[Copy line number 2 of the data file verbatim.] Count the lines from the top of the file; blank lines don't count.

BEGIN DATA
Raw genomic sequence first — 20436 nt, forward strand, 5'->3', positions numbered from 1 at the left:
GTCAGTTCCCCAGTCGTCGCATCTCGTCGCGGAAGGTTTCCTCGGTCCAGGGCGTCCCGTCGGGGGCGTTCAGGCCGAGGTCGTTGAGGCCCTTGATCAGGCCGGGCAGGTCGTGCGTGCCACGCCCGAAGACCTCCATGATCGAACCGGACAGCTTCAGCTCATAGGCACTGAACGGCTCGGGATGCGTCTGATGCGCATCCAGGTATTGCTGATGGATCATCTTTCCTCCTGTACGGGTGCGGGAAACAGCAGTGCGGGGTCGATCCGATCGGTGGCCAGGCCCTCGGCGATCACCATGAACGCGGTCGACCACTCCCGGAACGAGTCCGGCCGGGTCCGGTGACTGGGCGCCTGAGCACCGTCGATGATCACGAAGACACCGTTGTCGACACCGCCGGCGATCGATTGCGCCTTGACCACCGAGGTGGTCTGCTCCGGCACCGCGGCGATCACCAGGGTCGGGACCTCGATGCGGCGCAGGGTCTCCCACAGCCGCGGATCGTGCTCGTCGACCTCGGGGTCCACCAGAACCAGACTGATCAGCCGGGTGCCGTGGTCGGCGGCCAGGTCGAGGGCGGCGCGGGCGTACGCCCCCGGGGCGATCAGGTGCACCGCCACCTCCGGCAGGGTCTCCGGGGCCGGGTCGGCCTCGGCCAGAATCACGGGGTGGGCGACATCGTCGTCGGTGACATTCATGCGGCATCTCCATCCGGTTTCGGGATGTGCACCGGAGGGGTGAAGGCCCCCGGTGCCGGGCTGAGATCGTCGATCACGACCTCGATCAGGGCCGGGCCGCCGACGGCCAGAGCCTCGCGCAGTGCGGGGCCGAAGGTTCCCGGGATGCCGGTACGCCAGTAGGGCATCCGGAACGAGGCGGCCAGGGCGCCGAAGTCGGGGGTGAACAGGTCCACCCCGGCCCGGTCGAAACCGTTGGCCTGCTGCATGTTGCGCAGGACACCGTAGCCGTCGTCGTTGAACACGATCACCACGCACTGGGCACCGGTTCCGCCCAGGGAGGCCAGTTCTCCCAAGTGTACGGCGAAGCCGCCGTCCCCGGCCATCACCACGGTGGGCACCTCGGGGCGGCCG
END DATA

GTCAGTTCCCCAGTCGTCGCATCTCGTCGCGGAAGGTTTCCTCGGTCCAGGGCGTCCCGTCGGGGGCGTTCAGGCCGAGGTCGTTGAGGCCCTTGATCAGGCCGGGCAGGTCGTGCGTGCCACGCCCGAAGACCTCCATGATCGAACCGGACAGCTTCAGCTCATAGGCACTGAACGGCTCGGGATGCGTCTGATGCGCATCCAGGTATTGCTGATGGATCATCTTTCCTCCTGTACGGGTGCGGGAAACAGCAGTGCGGGGTCGATCCGATCGGTGGCCAGGCCCTCGGCGATCACCATGAACGCGGTCGACCACTCCCGGAACGAGTCCGGCCGGGTCCGGTGACTGGGCGCCTGAGCACCGTCGATGATCACGAAGACACCGTTGTCGACACCGCCGGCGATCGATTGCGCCTTGACCACCGAGGTGGTCTGCTCCGGCACCGCGGCGATCACCAGGGTCGGGACCTCGATGCGGCGCAGGGTCTCCCACAGCCGCGGATCGTGCTCGTCGACCTCGGGGTCCACCAGAACCAGACTGATCAGCCGGGTGCCGTGGTCGGCGGCCAGGTCGAGGGCGGCGCGGGCGTACGCCCCCGGGGCGATCAGGTGCACCGCCACCTCCGGCAGGGTCTCCGGGGCCGGGTCGGCCTCGGCCAGAATCACGGGGTGGGCGACATCGTCGTCGGTGACATTCATGCGGCATCTCCATCCGGTTTCGGGATGTGCACCGGAGGGGTGAAGGCCCCCGGTGCCGGGCTGAGATCGTCGATCACGACCTCGATCAGGGCCGGGCCGCCGACGGCCAGAGCCTCGCGCAGTGCGGGGCCGAAGGTTCCCGGGATGCCGGTACGCCAGTAGGGCATCCGGAACGAGGCGGCCAGGGCGCCGAAGTCGGGGGTGAACAGGTCCACCCCGGCCCGGTCGAAACCGTTGGCCTGCTGCATGTTGCGCAGGACACCGTAGCCGTCGTCGTTGAACACGATCACCACGCACTGGGCACCGGTTCCGCCCAGGGAGGCCAGTTCTCCCAAGTGTACGGCGAAGCCGCCGTCCCCGGCCATCACCACGGTGGGCACCTCGGGGCGGCCG